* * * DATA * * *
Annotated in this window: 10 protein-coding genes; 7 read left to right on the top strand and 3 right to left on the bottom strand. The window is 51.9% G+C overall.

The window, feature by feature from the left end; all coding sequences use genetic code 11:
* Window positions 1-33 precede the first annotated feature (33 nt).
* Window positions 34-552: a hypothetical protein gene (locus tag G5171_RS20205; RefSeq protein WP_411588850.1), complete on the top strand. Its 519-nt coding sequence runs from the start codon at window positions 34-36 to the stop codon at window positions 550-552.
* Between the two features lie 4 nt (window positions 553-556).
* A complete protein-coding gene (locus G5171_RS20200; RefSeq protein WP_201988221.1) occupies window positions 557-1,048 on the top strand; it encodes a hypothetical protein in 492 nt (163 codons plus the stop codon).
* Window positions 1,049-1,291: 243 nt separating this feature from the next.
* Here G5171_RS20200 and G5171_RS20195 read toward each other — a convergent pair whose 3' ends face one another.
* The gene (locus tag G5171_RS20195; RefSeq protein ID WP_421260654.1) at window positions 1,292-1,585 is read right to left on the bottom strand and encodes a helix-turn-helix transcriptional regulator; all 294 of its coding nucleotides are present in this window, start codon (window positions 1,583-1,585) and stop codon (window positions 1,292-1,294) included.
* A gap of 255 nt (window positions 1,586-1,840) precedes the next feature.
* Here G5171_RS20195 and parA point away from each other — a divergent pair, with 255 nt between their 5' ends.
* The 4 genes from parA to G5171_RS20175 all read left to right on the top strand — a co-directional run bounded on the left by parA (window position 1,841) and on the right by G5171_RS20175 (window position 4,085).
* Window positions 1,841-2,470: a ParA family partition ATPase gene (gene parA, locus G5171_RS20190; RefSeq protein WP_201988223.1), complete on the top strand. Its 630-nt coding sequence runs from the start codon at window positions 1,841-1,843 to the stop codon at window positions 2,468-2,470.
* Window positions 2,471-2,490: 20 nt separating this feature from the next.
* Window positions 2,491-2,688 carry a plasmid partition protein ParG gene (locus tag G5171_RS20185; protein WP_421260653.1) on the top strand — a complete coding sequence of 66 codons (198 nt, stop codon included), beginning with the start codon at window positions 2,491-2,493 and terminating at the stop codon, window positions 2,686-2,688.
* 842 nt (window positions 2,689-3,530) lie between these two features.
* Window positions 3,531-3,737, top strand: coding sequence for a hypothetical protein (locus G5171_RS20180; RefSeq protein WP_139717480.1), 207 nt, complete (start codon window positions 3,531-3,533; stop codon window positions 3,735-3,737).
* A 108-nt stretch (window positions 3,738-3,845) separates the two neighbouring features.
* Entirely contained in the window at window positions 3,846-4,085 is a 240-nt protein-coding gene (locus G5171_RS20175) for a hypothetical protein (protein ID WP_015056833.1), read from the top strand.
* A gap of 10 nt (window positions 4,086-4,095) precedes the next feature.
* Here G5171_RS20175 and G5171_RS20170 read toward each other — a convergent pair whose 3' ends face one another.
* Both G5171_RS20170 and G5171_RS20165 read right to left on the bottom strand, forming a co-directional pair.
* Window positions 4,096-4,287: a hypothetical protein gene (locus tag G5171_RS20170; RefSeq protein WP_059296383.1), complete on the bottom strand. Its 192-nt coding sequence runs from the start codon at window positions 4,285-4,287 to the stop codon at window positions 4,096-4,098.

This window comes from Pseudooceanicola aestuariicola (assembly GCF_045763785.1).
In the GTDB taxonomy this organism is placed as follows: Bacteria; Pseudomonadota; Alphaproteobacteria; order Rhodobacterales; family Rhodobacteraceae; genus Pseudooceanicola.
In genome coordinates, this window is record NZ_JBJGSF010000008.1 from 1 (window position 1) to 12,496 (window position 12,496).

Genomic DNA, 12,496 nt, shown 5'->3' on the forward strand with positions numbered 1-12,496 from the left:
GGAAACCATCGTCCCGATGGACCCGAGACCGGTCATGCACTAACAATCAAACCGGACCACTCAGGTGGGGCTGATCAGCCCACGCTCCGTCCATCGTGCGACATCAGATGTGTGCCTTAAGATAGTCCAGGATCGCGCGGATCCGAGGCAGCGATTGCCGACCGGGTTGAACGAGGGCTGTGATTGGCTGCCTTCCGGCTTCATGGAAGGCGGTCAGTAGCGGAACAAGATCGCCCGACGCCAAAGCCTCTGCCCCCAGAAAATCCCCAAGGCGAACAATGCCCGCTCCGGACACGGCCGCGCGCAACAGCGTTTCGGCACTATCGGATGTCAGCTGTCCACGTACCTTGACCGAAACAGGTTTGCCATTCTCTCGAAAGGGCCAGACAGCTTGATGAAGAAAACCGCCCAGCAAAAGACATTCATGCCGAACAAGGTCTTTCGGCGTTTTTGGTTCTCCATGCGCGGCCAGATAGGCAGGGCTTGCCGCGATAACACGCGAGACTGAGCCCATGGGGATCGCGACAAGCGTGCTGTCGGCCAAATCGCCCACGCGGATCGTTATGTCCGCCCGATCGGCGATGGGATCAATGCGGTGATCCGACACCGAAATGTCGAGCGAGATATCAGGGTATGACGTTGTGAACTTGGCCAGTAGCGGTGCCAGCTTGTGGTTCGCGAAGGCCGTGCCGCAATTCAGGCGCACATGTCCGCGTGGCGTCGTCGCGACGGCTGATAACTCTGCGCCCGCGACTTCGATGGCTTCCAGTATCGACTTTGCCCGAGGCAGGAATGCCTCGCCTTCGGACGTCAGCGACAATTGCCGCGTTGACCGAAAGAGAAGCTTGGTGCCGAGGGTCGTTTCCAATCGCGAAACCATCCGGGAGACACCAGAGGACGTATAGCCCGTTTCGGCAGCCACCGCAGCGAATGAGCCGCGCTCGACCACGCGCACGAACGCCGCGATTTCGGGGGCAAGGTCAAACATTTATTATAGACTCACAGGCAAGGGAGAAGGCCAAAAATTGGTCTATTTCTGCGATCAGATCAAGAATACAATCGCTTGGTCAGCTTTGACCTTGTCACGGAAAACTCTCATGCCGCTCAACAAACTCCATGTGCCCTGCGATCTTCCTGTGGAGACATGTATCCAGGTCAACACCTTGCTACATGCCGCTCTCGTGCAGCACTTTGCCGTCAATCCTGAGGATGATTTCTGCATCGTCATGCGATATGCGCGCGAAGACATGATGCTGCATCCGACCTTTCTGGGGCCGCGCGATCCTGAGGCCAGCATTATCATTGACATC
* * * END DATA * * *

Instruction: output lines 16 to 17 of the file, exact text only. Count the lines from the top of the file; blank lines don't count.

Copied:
* 842 nt (window positions 2,689-3,530) lie between these two features.
* Window positions 3,531-3,737, top strand: coding sequence for a hypothetical protein (locus G5171_RS20180; RefSeq protein WP_139717480.1), 207 nt, complete (start codon window positions 3,531-3,533; stop codon window positions 3,735-3,737).